“There’s a word for it — Professionalism.”
That is what’s missing from the social e-commerce space in Singapore, according to Chris Feng, Head of Mobile Business in Garena Online. He also recently took on the mantle as CEO of Shopee, the newest online marketplace to hit Southeast Asia. Having lead expansion in Zalora and Lazada, two e-commerce powerhouses under Rocket Internet, Feng knows what he’s talking about when he shares his vision of Southeast Asian e-commerce. Vulcan Post sat down with Feng in the newly renovated Garena office in Fusionopolis, in the heart of Singapore’s startup scene, to talk about the rise of social e-commerce, and what Shopee plans to bring to the table.
Social e-commerce is the latest monster to rise in the Southeast Asian market. E-commerce and m-commerce (mobile shopping) have already become precedents, with a pool of 2.7 million online buyers in the last 3 years in Singapore, each averaging US$1,861 yearly spending according to a study by PayPal. These buyers are now looking forward to incorporate a social element to the marketplace, especially in P2P marketplaces, where independent buyers and sellers come together to share an online space and communicate openly amongst each other.
Shopee is far from being a first-mover in this space, but what sets them apart is their vision. According to Feng, their version of a marketplace takes inspiration from several existing e-commerce models, but does it better — they’ve a lower barrier to entry for all sellers and buyers, built-in payments, delivery and logistics, transaction management system, review and chat system. It’s a Frankenstein of all the best parts of the platforms we know and love, like Rakuten, Alibaba, Gumtree, and the Classifieds, and presents the closest to what Feng calls a “true marketplace model”.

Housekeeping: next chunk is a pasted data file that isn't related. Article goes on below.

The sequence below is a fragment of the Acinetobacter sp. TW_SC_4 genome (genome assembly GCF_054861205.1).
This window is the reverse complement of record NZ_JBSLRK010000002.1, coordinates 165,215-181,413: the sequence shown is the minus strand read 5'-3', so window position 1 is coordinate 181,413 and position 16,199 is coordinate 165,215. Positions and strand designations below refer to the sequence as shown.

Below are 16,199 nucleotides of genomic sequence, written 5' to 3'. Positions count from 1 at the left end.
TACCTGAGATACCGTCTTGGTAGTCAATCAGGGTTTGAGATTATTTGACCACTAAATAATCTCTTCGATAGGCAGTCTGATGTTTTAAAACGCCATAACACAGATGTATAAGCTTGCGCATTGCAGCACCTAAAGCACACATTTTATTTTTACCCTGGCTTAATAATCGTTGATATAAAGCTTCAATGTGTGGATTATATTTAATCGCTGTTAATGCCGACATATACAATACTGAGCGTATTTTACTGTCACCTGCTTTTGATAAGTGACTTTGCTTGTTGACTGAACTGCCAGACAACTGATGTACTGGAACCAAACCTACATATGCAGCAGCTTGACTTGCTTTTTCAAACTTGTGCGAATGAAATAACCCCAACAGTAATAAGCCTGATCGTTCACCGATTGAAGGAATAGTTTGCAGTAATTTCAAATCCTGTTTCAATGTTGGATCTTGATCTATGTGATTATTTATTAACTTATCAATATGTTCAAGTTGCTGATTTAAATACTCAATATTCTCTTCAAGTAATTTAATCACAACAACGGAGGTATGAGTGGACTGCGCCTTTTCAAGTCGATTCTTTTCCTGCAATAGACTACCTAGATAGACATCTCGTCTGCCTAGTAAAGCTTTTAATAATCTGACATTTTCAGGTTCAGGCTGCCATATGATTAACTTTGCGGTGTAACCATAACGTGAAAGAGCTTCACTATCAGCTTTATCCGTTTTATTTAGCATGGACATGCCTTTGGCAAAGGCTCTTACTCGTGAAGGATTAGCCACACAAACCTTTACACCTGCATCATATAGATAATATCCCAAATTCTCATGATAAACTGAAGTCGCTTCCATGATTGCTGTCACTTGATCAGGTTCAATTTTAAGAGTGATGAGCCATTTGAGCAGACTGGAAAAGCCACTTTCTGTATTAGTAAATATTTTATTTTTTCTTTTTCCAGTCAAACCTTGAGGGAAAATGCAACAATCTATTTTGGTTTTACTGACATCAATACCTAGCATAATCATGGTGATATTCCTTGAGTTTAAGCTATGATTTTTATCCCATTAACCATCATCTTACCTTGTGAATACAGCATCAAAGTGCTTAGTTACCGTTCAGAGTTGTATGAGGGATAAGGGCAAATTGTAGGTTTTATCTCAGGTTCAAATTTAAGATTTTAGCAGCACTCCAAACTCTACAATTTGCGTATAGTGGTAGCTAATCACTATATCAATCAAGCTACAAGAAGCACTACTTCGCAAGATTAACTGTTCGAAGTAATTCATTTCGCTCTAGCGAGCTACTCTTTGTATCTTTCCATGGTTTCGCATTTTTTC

“I believe a true marketplace is a platform business, where we enable a buyer and seller to do business. We should get involved with the process as little as possible. We are regulators, we’re not executors.”
It’s understandable that people will begin to compare Shopee to Carousell, a popular buy-and-sell platform that connects both buyers and sellers via a built-in chat system. The Singapore-based startup launched in 2012, and last year announced an average of 8 transactions every minute. However, this has given rise to a whole new set of problems of its own — the horrors of uncooperative buyers and bad experiences have led to netizens coining the term ‘Carouhell’, which has gone on to give social e-commerce a bad reputation.
When asked what he thought of being compared to Carousell, Feng laughed it off. “It’s okay, I’m pretty open minded. We meet quite often.” Not surprising, since the Carousell office is just across the road at Blk 71.
“Carousell was very lucky in the sense that they started early in the Singapore market. It’s good that they educate the market, ultimately it’s like a welcome present. I don’t see them as a competitor long term — they will be niche players, second-hand market, for a very long time, and it’s okay to be like that…In some sense we do look somehow similar, but I think we’ll evolve very differently as time goes.”